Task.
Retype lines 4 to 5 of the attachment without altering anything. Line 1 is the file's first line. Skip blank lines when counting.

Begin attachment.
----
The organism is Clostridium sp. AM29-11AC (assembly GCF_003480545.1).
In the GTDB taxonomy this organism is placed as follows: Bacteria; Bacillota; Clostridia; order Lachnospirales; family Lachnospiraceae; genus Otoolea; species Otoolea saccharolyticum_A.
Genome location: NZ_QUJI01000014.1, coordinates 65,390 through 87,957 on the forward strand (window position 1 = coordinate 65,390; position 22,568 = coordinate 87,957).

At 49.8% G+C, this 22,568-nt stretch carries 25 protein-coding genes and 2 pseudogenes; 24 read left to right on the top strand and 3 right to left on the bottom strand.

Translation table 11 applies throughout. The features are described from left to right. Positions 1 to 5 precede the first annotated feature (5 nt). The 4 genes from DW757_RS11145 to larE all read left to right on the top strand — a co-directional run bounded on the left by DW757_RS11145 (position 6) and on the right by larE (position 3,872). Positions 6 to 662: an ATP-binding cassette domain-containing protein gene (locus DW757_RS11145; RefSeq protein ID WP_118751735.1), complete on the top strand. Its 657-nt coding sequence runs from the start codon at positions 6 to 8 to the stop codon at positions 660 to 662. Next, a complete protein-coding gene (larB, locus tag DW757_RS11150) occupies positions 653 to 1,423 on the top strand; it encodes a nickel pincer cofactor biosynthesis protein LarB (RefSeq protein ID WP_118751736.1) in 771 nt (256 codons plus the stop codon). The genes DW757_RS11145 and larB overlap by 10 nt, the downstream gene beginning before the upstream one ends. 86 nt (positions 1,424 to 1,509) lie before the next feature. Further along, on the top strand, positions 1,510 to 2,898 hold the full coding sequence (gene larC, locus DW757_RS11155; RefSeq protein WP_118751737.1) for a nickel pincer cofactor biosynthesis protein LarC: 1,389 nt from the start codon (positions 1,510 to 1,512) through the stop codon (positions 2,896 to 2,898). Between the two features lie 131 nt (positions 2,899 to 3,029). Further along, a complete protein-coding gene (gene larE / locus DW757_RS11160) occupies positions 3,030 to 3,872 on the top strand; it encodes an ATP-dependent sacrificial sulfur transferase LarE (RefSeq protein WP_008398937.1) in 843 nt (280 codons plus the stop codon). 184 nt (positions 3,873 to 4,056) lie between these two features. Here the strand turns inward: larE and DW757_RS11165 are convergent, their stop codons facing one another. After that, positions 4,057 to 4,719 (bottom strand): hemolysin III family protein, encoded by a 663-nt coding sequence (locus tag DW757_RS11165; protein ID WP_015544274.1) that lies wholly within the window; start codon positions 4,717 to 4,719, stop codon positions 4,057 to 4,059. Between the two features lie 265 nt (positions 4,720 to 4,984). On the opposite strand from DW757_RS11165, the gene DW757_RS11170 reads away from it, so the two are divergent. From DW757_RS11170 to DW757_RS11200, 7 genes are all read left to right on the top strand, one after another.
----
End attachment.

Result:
At 49.8% G+C, this 22,568-nt stretch carries 25 protein-coding genes and 2 pseudogenes; 24 read left to right on the top strand and 3 right to left on the bottom strand.

Translation table 11 applies throughout. The features are described from left to right. Positions 1 to 5 precede the first annotated feature (5 nt). The 4 genes from DW757_RS11145 to larE all read left to right on the top strand — a co-directional run bounded on the left by DW757_RS11145 (position 6) and on the right by larE (position 3,872). Positions 6 to 662: an ATP-binding cassette domain-containing protein gene (locus DW757_RS11145; RefSeq protein ID WP_118751735.1), complete on the top strand. Its 657-nt coding sequence runs from the start codon at positions 6 to 8 to the stop codon at positions 660 to 662. Next, a complete protein-coding gene (larB, locus tag DW757_RS11150) occupies positions 653 to 1,423 on the top strand; it encodes a nickel pincer cofactor biosynthesis protein LarB (RefSeq protein ID WP_118751736.1) in 771 nt (256 codons plus the stop codon). The genes DW757_RS11145 and larB overlap by 10 nt, the downstream gene beginning before the upstream one ends. 86 nt (positions 1,424 to 1,509) lie before the next feature. Further along, on the top strand, positions 1,510 to 2,898 hold the full coding sequence (gene larC, locus DW757_RS11155; RefSeq protein WP_118751737.1) for a nickel pincer cofactor biosynthesis protein LarC: 1,389 nt from the start codon (positions 1,510 to 1,512) through the stop codon (positions 2,896 to 2,898). Between the two features lie 131 nt (positions 2,899 to 3,029). Further along, a complete protein-coding gene (gene larE / locus DW757_RS11160) occupies positions 3,030 to 3,872 on the top strand; it encodes an ATP-dependent sacrificial sulfur transferase LarE (RefSeq protein WP_008398937.1) in 843 nt (280 codons plus the stop codon). 184 nt (positions 3,873 to 4,056) lie between these two features. Here the strand turns inward: larE and DW757_RS11165 are convergent, their stop codons facing one another. After that, positions 4,057 to 4,719 (bottom strand): hemolysin III family protein, encoded by a 663-nt coding sequence (locus tag DW757_RS11165; protein ID WP_015544274.1) that lies wholly within the window; start codon positions 4,717 to 4,719, stop codon positions 4,057 to 4,059. Between the two features lie 265 nt (positions 4,720 to 4,984). On the opposite strand from DW757_RS11165, the gene DW757_RS11170 reads away from it, so the two are divergent. From DW757_RS11170 to DW757_RS11200, 7 genes are all read left to right on the top strand, one after another.